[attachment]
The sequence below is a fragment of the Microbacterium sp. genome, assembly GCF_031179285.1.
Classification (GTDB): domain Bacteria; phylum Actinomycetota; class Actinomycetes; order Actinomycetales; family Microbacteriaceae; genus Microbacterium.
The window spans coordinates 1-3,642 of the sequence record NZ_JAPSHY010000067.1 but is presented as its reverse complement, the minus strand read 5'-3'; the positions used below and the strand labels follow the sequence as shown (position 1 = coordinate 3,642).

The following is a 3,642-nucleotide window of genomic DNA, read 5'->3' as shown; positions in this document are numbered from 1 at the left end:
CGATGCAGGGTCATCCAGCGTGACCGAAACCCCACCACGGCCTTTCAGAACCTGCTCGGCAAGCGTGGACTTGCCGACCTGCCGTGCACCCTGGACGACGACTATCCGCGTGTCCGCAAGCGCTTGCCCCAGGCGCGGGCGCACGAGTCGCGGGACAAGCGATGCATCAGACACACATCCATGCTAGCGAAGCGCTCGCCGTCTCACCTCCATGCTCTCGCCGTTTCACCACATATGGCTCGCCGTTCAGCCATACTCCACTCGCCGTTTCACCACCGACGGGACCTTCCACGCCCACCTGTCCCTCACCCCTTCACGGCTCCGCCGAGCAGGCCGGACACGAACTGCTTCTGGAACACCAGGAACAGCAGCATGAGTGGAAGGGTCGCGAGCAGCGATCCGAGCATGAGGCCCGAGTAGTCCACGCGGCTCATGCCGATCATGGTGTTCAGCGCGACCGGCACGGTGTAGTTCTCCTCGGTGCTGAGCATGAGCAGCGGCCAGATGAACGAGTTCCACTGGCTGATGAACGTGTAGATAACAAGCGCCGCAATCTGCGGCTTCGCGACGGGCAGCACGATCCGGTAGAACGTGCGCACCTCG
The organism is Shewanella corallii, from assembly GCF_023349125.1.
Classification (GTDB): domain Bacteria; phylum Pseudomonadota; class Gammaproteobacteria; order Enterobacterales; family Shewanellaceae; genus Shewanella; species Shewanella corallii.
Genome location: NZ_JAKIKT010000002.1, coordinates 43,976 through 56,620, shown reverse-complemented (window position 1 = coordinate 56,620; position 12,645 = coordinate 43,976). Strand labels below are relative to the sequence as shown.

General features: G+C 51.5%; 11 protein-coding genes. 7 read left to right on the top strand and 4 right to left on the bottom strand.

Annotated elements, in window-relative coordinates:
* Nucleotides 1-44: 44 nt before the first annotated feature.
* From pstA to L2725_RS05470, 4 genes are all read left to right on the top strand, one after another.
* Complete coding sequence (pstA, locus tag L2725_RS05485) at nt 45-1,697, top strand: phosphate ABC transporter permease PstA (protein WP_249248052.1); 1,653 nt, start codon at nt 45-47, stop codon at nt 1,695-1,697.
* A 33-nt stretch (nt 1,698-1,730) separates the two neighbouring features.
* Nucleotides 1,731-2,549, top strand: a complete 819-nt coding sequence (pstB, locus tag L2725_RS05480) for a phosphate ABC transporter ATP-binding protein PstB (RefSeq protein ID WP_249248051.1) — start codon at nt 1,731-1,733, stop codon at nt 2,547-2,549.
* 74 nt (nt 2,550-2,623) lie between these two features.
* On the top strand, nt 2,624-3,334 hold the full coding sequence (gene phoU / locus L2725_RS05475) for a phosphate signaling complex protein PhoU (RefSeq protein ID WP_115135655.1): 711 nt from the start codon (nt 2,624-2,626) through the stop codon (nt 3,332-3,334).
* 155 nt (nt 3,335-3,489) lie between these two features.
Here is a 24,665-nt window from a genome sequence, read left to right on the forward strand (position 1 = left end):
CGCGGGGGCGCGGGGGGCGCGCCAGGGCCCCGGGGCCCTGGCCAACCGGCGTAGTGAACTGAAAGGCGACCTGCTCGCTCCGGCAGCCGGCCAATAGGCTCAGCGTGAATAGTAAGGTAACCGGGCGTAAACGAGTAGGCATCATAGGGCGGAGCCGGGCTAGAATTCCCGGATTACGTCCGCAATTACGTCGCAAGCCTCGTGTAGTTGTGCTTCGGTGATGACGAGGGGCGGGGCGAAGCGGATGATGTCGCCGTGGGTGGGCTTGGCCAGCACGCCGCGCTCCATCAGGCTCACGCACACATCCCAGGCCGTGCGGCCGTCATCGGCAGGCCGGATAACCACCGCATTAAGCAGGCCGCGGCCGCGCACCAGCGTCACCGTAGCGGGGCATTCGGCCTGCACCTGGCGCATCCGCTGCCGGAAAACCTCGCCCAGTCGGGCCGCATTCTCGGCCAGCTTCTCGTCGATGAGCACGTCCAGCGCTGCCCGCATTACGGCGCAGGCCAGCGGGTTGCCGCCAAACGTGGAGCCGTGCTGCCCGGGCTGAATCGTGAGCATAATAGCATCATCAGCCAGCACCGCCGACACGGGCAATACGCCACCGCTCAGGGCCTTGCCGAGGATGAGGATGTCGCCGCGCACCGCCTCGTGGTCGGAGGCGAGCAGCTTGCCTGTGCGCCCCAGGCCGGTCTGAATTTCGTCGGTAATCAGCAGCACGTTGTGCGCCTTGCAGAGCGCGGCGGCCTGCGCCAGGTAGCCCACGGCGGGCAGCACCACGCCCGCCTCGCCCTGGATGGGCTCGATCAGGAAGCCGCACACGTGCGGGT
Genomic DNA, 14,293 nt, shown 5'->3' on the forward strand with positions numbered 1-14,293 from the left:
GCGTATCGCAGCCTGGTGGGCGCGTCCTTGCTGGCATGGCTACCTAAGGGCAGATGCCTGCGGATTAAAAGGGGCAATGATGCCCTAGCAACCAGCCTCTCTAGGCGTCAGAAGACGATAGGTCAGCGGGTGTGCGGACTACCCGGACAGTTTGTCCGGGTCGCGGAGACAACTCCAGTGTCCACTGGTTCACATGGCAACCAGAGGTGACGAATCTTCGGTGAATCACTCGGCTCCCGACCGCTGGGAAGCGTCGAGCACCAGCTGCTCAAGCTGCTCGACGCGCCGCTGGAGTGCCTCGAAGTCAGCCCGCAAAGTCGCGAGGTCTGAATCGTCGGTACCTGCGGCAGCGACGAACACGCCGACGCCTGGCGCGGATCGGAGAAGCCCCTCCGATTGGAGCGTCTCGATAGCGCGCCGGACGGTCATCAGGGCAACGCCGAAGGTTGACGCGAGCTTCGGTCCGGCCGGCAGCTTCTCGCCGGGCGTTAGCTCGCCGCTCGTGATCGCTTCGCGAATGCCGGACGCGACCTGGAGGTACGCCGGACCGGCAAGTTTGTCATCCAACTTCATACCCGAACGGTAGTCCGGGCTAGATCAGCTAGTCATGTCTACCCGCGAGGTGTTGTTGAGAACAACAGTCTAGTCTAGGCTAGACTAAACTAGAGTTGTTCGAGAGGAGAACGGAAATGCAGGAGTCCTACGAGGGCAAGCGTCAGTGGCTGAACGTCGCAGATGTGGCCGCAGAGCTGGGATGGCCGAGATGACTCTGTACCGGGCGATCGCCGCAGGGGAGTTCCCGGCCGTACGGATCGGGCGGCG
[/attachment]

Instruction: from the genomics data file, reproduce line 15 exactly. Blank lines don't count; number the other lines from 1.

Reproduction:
* Nucleotides 1,731-2,549, top strand: a complete 819-nt coding sequence (pstB, locus tag L2725_RS05480) for a phosphate ABC transporter ATP-binding protein PstB (RefSeq protein ID WP_249248051.1) — start codon at nt 1,731-1,733, stop codon at nt 2,547-2,549.